On 16th February, Class of 2015 alumni Marika Hackman releases her striking debut album ‘We Slept At Last’. Today she’s unveiled the latest track to be taken from the Charlie Andrew-produced first work. She’s also announced plans to host her own exhibition, documenting the expansive album art, shot by photographer Glen Erler.
‘Animal Fear’, streaming below, is one of several examples of Marika expanding the folk parameters that contained her first two EPs. Herself and Andrew seem intent on pushing the boat out, with this latest take sporting reverb-lined guitars and deep, spacious production. Within it all is a lurking darkness - no surprise, given the song’s about resisting the urge to become a werewolf.
Below our premiere of ‘Animal Fear’, Marika explains the meaning behind the track, as well as her ambitious plans to host an exhibition next month.
18th February sees Marika performing her album in full at The Cob Gallery, with 70 tickets available here. Alongside the performance, the gallery will host photographs that make up the 24-page art booklet for ‘We Slept At Last’.
Have you always wanted to do something this ambitious as a companion to your debut?
The artwork’s always important to me, with any record. With this, I saw that image by Glen Erler - the girl on the bed, the cover art - and he’s been one of my favourite photographers for the last five years. I was like, ‘I’ve got to have that picture’. I hate naming things but as soon as I saw that, I knew to call the album ‘We Slept At Last’. It was the first thing that jumped out at me, it hit me right in the core. We got in contact with him, he was happy with us using it, and he suggested we work together to create the artwork for inside. Having the opportunity to work with someone I admire so much, I wanted to show everyone and make a feature out of it. There’s two separate bodies of work, that are connected. The exhibition is almost a support band for the performance, where I’m doing the album in full. We took so many images, and they’re in little bundles. Not all of the images made it onto the record, so the exhibition’s going to show all the work in the pockets and the scenarios that we did them.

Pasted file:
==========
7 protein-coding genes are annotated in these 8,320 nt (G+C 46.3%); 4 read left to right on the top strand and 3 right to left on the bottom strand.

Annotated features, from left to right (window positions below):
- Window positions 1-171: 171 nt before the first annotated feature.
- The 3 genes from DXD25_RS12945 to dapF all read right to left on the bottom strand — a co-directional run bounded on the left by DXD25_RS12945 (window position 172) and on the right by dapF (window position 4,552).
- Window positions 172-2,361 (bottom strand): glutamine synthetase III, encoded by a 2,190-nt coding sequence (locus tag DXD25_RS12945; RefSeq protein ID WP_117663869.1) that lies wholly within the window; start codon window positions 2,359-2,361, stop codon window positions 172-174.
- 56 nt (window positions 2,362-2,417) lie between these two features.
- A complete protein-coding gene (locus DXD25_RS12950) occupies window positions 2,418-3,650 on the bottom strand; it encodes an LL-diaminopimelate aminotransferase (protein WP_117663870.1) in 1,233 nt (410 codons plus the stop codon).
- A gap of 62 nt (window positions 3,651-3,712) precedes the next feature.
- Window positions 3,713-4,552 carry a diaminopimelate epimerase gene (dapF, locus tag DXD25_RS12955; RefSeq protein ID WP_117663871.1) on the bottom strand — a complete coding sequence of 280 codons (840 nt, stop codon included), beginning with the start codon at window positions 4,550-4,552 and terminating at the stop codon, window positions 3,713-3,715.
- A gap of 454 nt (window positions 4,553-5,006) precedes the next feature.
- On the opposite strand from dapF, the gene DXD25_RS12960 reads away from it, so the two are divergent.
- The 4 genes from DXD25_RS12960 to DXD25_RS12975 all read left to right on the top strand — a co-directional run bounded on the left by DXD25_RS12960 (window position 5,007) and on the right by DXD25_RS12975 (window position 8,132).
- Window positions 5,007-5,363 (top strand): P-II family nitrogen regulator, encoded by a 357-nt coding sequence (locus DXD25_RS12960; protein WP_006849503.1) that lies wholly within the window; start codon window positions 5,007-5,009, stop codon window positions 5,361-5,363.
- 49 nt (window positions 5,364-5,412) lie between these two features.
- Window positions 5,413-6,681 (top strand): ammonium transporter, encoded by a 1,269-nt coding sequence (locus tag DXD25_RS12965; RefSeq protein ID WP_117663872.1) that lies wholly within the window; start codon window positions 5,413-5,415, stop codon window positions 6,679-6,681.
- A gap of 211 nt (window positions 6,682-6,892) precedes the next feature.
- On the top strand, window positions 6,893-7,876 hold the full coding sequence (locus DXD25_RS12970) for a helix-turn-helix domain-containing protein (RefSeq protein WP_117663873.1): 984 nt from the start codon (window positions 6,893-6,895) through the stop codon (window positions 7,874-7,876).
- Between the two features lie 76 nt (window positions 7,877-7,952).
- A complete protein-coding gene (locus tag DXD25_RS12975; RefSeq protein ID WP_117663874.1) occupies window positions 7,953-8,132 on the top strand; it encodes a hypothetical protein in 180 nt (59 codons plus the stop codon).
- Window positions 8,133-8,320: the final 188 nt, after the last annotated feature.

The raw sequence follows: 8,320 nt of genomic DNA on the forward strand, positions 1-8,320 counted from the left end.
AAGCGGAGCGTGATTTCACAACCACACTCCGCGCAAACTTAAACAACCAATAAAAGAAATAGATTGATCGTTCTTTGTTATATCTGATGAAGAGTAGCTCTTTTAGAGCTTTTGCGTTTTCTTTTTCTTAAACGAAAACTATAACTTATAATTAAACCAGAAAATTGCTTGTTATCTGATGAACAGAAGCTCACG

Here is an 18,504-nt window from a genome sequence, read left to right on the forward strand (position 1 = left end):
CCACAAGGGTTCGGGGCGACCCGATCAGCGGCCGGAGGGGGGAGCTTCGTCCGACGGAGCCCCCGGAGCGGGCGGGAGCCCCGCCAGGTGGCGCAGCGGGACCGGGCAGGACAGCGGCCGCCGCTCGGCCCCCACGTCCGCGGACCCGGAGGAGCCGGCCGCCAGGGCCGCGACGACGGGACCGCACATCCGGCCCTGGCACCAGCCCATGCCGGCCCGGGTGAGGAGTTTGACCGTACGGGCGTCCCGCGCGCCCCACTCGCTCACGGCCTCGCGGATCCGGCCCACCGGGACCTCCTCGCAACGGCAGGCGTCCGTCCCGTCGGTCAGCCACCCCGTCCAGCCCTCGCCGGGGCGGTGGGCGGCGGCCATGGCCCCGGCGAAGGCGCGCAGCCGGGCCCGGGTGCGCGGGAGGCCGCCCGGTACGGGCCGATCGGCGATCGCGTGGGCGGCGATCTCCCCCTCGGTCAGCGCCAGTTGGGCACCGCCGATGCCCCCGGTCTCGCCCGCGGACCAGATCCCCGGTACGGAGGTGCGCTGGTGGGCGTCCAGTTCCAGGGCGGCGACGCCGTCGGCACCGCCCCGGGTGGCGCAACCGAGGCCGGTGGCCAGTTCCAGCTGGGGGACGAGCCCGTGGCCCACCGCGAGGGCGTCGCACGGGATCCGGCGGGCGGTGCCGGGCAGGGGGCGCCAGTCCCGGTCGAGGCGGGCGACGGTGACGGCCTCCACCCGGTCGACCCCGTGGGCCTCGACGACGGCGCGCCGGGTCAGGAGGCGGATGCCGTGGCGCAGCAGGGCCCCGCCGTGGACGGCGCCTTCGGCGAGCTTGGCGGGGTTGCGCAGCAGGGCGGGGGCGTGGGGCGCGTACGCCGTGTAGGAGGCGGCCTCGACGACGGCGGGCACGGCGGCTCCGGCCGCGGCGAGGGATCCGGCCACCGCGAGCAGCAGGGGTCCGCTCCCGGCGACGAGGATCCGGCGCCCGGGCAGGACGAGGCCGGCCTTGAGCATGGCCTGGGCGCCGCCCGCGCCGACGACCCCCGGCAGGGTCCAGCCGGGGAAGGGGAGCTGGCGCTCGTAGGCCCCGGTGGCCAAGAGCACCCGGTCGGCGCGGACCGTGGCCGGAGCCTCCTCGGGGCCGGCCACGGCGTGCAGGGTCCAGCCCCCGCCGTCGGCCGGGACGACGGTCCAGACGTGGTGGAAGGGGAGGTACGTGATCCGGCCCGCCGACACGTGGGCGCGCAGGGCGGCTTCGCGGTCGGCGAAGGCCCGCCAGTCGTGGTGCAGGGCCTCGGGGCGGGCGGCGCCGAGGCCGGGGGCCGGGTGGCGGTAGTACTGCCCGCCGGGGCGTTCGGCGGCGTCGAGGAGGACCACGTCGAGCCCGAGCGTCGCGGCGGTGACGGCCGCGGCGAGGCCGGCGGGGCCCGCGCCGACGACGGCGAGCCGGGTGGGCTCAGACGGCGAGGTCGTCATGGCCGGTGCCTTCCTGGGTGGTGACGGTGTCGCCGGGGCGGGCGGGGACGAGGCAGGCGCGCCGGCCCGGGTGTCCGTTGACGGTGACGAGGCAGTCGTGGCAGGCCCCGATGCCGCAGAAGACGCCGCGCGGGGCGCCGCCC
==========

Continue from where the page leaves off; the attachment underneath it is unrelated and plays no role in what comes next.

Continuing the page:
His work seems to have this uneasy quality.
We played on that a lot. We went for the True Detective vibe. We loved the feeling that the series evokes. The dark, sexual stuff is freaky as hell. We were trying to explore the darker side of humanity, which we both find incredibly interesting. Like with True Detective, we’re trying to mingle the uneasy, sexual, dark but beautiful and artistic elements and you’re left with something that’s staggering.
As a music fan, are you always into something that works visually alongside a record?
I think it’s really important. Before I knew how vinyl actually worked - when I was five or six - I remember looking through all the artwork, and that was such a big thing for me. Rather than sitting and listening to an album, I’d look through a whole booklet at the same time. I want to create something where if I went back ten years, I’d want to do that. It’s important to put the care and effort into these things. It’s been incredibly hard work. It’s been very taxing, on my body even, just having to go out in the middle of the night in December, kneeling in a swamp. A lot of artists don’t put that much of themselves into a record, but working with Glen made this even more personal. I feel really proud of it, I’ve worked so hard for it.
What’s ‘Animal Fear’ actually about?
Glen asked me to make a list of what all the songs are about, so we can get our heads round it. On the surface level when I was writing it, it was about turning into a werewolf, and being afraid of yourself in doing the transformation. He looked at it, and then thought it was also about the darkness that lies within everyone, being terrified about your demons. He mentioned that, and I was like, ‘Ah yeah! I didn’t think of it like that!’